Therefore the Rav of Parshisch explains, and the Sfas Emes elaborates, that a person who knows that everything in his world is from God, realizes his own lowliness but is also raised up by the knowledge that God is active in his life. It is like being connected to God. This person is truly on a high level. This is the meaning of, “מַגְבִּיהַּ שְׁפָלִים/He lifts the lowly.” The lowly person remains lowly in his eyes because he knows that he cannot take credit for his accomplishments. However, he is raised up because he also knows that God has helped him. We find this concept in a pasuk in Yirmiyahu, “... אַל־יִתְהַלֵּל חָכָם בְּחָכְמָתוֹ וְאַל־יִתְהַלֵּל הַגִּבּוֹר בִּגְבוּרָתוֹ אַל יִתְהַלֵּל עָשִׁיר בְּעָשְׁרוֹ כִּי אִם־בְּזֹאת יִתְהַלֵּל הַמִּתְהַלֵּל הַשְׂכֵּל וְיָדֹעַ אוֹתִי .../… The wise man should not boast of his wisdom, and the strong man should not boast of his strength; the rich man should not boast of his wealth. Rather he that boasts should boast of this, that he understands and knows Me …” It is the knowledge of God, which includes, of course, that everything we are is from Him, that raises us up.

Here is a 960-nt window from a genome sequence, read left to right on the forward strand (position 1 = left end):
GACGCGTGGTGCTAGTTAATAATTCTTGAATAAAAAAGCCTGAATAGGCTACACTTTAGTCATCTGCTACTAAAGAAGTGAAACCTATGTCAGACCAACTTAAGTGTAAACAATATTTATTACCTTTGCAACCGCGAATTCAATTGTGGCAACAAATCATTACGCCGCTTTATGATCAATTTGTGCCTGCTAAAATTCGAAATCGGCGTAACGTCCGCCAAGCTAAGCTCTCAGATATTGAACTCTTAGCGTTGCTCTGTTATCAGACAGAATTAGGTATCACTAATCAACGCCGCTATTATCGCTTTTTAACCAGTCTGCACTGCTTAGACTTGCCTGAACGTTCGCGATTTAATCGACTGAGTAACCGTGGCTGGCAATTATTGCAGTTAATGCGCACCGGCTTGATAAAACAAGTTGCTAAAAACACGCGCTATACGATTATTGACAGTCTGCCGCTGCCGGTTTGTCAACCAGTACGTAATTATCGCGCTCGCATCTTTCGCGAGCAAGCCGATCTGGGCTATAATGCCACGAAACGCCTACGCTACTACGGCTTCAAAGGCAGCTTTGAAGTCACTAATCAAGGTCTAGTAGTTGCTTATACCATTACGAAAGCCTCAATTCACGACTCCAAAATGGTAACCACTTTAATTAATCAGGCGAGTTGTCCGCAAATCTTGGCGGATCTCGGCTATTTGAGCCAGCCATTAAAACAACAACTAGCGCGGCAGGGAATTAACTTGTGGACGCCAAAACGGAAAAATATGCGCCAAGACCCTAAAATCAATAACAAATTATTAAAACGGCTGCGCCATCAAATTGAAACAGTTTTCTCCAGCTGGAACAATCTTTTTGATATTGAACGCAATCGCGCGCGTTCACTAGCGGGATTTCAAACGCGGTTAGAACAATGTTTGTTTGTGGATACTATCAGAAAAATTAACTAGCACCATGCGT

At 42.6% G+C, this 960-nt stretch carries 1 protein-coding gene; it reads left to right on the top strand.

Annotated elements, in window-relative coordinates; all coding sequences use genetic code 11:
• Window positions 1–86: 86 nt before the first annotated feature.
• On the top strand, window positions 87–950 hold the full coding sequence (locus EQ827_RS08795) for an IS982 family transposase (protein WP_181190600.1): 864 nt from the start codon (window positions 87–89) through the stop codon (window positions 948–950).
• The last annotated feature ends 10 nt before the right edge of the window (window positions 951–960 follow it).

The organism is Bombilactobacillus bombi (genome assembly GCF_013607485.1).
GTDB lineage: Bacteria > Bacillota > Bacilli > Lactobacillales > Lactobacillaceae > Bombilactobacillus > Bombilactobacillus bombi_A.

The arrogant who takes credit for his achievements is, in absolute terms, very lowly. By denying God’s hand in his achievements he cuts himself off from God. There is no one lower than he who is cut off from God. This is the meaning of, “מַשְׁפִּיל גֵאִים/He lowers the arrogant.” Their very haughtiness is what causes their truthfully low status.

This concept is the explanation of an enigmatic Zohar as well. The Zohar states that one who is lowly is great. One who is great is lowly. The Sfas Emes explains that one who is lowly in his own eyes because he attributes his achievements to God, is great. One who is great in his own eyes because he takes credit for his achievements, is in fact lowly. Arrogance is a sign of a person’s lowly status.[1]

The leper does not bring a cedar branch representing arrogance to remind him of his transgression. Rather he brings both a cedar branch and a hyssop branch to show that one informs the other. The arrogant are truly lowly, whereas the humble are truly on a high level.

May we merit attributing all our achievements to God thus experiencing Him constantly in our daily lives.

[1] We find in the Zohar (3:193b) that the sign of someone who knows nothing is one who sings his own praises.

Tuesday, April 14, 2009

Pesach 5632 Seventh Day of Pesach First Ma'amar